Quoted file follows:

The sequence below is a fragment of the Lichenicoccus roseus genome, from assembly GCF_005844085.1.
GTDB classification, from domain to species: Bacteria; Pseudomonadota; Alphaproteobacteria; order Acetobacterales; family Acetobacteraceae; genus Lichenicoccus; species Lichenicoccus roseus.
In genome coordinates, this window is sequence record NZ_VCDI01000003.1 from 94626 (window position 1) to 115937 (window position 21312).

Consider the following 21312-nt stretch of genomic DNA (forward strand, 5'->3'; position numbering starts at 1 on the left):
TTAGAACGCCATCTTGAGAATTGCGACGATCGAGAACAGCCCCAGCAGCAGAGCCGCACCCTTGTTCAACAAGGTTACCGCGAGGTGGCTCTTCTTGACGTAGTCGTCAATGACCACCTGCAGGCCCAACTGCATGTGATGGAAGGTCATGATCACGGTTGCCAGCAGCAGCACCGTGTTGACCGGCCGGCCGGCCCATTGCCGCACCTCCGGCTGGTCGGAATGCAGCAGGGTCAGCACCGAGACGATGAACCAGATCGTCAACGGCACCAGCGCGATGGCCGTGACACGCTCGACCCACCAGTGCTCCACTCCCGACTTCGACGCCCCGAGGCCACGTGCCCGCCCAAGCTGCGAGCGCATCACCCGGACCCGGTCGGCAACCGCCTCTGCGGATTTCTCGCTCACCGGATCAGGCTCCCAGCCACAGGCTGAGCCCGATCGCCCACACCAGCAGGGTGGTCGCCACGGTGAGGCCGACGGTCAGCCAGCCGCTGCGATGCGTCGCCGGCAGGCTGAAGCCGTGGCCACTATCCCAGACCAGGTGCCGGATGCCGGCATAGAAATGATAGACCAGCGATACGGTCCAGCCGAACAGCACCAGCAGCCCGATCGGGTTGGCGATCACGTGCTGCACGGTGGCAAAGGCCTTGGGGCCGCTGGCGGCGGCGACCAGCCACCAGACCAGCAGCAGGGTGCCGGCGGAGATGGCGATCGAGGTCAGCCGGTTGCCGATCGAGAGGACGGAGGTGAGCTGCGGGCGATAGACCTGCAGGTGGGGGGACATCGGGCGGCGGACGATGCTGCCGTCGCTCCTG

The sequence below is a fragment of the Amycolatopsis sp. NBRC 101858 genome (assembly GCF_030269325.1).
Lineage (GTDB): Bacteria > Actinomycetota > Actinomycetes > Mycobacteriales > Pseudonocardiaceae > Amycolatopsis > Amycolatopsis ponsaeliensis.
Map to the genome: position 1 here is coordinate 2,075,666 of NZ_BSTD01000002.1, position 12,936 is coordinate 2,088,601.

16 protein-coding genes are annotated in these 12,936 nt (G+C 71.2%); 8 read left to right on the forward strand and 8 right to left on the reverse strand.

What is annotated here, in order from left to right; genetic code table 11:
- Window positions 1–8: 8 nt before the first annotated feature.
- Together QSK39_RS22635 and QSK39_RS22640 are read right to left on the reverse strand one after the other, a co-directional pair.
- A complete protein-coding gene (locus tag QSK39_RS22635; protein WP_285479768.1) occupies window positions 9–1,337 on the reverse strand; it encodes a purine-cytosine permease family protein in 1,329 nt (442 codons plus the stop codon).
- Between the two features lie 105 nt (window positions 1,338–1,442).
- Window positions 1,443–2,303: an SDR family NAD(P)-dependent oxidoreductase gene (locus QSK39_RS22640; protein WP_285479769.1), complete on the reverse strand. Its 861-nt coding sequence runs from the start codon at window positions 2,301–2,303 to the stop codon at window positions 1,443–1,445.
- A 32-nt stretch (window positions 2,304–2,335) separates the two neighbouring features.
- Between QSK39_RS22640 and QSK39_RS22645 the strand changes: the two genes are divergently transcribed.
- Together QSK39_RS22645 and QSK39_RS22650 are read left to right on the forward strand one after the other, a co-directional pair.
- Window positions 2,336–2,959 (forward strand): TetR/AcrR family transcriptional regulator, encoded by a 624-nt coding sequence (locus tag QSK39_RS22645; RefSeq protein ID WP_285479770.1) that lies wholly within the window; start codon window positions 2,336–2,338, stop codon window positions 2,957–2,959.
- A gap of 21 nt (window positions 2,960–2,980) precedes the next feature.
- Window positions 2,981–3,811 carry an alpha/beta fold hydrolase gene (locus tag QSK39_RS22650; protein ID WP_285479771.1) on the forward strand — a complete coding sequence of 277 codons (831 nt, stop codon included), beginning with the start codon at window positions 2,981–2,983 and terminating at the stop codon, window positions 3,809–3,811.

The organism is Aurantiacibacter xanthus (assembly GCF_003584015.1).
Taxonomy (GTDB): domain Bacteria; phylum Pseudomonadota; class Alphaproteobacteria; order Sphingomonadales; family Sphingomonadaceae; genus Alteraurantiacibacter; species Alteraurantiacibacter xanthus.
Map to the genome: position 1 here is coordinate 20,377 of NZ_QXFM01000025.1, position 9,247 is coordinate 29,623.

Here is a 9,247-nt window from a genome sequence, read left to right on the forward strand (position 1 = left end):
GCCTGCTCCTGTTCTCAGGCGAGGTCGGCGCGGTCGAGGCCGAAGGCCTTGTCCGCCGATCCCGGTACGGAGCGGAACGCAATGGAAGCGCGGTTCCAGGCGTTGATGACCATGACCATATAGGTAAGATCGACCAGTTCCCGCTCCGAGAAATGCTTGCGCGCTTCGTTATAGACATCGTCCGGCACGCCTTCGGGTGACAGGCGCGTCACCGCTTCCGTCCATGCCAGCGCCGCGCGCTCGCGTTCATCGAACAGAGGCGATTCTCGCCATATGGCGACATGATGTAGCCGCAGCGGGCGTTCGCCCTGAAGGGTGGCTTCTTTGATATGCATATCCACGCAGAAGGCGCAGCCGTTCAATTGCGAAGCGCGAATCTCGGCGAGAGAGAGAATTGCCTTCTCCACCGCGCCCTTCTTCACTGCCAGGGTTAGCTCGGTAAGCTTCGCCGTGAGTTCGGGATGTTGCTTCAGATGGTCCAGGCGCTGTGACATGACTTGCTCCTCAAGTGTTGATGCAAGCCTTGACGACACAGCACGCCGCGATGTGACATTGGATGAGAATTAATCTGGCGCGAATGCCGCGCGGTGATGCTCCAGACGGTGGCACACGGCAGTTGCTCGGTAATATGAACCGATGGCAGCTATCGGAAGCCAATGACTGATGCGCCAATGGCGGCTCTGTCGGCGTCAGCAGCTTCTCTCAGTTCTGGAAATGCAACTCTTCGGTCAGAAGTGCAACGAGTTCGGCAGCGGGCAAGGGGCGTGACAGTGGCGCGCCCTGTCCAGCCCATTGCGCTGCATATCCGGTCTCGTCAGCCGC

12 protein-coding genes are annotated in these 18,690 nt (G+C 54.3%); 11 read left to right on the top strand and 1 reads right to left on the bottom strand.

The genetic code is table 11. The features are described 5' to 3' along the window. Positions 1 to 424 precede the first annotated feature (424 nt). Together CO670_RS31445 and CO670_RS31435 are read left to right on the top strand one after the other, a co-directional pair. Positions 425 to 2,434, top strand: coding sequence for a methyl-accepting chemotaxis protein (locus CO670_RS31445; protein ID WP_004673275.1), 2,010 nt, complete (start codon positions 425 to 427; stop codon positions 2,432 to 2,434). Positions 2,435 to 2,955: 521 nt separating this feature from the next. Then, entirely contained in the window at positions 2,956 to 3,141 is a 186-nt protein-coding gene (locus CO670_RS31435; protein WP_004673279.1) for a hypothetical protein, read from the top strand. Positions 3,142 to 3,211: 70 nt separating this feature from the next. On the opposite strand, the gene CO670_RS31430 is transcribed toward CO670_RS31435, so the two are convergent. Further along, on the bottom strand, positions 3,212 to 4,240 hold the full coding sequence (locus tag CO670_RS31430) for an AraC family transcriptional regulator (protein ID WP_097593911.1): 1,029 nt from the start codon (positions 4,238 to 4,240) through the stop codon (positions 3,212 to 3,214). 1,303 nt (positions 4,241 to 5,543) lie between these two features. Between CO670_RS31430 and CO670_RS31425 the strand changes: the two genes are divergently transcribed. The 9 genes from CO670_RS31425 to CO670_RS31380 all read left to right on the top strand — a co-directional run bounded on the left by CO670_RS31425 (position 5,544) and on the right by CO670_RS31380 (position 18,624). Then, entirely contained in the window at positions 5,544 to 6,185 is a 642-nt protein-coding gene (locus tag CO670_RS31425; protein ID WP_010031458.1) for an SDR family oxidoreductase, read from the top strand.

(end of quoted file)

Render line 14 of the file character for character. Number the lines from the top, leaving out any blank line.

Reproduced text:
- Between the two features lie 105 nt (window positions 1,338–1,442).